11 May 2016

Radiohead / A Moon Shaped Pool (album review)

After half a decade of near silence, Radiohead became completely silent, deleting their entire internet presence, sending the music world into a frenzy, trying to work out what the hell they were up to. After the unannounced release of two singles, Burn The Witch and Daydreaming, Radiohead announced they'd be releasing an album on Sunday the 8th of May. On that day they gifted us A Moon Shaped Pool, their most intoxicating and vulnerable album to date.

Burn The Witch opens the album with jagged rhythms and political undercurrents, it's starkly different to the majority of the album, it feels like a single that was cleverly arranged to throw people off what to expect from A Moon Shaped Pool. Where the opening track is very rhythm focused, much of the album is centred around delicate melodies. Next is the descent into the beautiful Daydreaming, the kind of song that would suit listening to as you lie in a meadow, grass between your fingers, looking up into the sky, space and beyond as the music rushes over you. The sonic layers throughout the record are phenomenal, each time you listen, something new can be heard. It's overwhelming in its complexity, each band member's influence can be pinpointed. Some tracks echo of Jonny Greenwood's time in India, some are reminiscent of Atoms for Peace, other points could be straight from a film soundtrack. There is a large amount of strings and orchestration, as opposed to crunching guitars and heavy percussion, yet there are still electronic elements that are typical of the band. They're going back to progress, they are still making music that is recognisable as Radiohead, while simultaneously doing things they've never done before; moulding and shaping an ever changing mass with each album. There are even nods to folk music, like in the stunning Desert Island Disk, which creates an incredible atmosphere of being lost at sea, you can hear the ocean consuming you. The album sometimes seems acoustic. The gorgeous, startlingly quiet moments of melancholy piano with Yorke's. These fluctuating genres help to smudge the difference between reality and dreaming. It's night-time, lullaby noise, completely exposed and exquisite. Intimate whilst still being unreachable, and almost incomprehensible. Radiohead once again succeed in transcending reality with A Moon Shaped Pool, because listening to it is almost out of body.

There are many themes pulsating through the album, but love seems to be one of the most prominent, with tracks such as Present Tense, Glass Eyes and fan-favourite True Love Waits. These are the songs in which Thom Yorke's vocals reach heart-breaking melancholy, he cuts you open and watches your guts spill out. It's intense, grabbing you by the arm, demanding you sit down and just listen. Listen to everything being said in these songs, not just lyrically, but musically. This is Radiohead raw and emotional, inviting you into their world for a while.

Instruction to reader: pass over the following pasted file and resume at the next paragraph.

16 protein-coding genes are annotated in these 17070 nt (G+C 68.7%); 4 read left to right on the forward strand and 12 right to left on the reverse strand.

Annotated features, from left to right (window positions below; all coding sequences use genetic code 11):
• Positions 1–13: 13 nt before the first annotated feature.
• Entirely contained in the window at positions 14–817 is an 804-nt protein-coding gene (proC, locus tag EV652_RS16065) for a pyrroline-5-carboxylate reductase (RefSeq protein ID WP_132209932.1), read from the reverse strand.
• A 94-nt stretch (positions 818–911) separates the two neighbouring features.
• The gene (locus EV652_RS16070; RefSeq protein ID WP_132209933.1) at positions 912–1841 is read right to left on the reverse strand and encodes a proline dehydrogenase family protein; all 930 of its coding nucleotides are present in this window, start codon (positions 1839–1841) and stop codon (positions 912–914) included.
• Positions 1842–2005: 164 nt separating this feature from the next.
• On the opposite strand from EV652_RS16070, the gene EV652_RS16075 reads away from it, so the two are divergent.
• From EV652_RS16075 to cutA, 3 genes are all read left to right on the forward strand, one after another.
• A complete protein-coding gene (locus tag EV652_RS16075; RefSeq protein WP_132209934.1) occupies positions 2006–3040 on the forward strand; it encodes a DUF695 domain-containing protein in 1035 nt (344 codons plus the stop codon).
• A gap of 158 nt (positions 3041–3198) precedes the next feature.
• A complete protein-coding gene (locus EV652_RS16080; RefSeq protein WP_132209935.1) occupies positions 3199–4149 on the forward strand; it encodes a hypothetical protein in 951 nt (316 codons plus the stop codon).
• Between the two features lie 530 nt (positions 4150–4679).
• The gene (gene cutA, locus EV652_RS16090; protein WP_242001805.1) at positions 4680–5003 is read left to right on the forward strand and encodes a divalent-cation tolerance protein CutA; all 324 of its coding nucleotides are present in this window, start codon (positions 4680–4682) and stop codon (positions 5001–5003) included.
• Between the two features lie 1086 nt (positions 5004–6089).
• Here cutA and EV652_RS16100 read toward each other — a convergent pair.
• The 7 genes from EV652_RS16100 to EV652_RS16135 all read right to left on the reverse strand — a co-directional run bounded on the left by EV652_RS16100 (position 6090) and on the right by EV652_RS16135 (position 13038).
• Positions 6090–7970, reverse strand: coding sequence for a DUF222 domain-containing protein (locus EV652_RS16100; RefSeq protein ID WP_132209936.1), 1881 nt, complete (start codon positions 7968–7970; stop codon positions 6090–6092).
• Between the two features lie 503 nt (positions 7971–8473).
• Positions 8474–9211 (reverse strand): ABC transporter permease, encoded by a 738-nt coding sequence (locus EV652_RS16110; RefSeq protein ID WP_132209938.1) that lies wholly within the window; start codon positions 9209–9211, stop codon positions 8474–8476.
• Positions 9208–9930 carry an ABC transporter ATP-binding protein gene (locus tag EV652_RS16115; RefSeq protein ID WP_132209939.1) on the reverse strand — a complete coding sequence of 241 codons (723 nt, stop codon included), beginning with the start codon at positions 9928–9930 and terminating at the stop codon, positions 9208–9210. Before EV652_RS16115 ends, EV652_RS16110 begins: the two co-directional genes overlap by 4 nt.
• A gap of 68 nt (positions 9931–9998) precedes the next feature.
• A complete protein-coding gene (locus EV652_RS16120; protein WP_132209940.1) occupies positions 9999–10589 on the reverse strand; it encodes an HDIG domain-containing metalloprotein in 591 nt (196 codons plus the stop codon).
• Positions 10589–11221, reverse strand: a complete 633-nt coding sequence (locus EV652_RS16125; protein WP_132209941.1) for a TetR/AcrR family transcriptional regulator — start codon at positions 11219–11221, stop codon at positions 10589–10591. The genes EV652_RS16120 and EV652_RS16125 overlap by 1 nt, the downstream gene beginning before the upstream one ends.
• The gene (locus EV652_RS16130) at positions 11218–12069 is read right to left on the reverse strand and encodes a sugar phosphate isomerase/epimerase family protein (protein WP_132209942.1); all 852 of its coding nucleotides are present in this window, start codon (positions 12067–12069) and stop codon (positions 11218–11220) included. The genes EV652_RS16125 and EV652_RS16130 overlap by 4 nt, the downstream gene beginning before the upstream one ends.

This intensity is maintained through the entirety of A Moon Shaped Pool, it's fairly arresting. LP9 is one of sorrow, there is a dark cloud of sombre reflectiveness floating above it the whole time, at points it bursts and broken hearts rain. The mood is one of loss, yet sprinklings of hope emerge, lyrics such as 'the future is inside us'. 'The Numbers', for me is a song full of social commentary and fits the mood of a lot of people on our planet at the minute. In a time where we are losing our icons, watching the world melt, seeing the gap between the rich and poor widen and witnessing terror and hatred on a daily basis, we need hope. We need music like this, we need bands like Radiohead to remind us of the intricacy and beauty in life, before it's too late and we destroy it with our selfishness. This song, and 'Identikit' and Ful Stop are going to be phenomenal live, in fact, the whole album would be breath-taking to hear live.

True Love Waits is possibly the most perfect closer imaginable to A Moon Shaped Pool. It's utterly stunning, one of those 'drop everything you're doing and let the music take you', songs. The underlying message of this album, is for me one of endings, one of goodbyes. This song certainly feels like a reluctant farewell, it's final lyrics being, 'please don't leave.' For me, A Moon Shaped Pool is almost Blackstar-like in its finality, this very much feels like an album Radiohead have been itching to release. A showcase of elegance, this could be their best yet, musically and artistically speaking.

The videos released so far have been some of the best from the band, in particular the Paul Thomas Anderson directed Daydreaming, which is a joy to watch. Radiohead are in their element, and maybe it's the end? With the release of old recording tapes with the special boxset edition of the LP, and studio versions of songs fans have been waiting a decade for, what could they do next? This album is brooding, and inexplicably hard to put into words. It's full of raw, unashamed emotion, like nothing Radiohead have released before. A Moon Shaped Pool is indelible, it's important and I am very, very glad that it exists.


Words: Rachel Tindall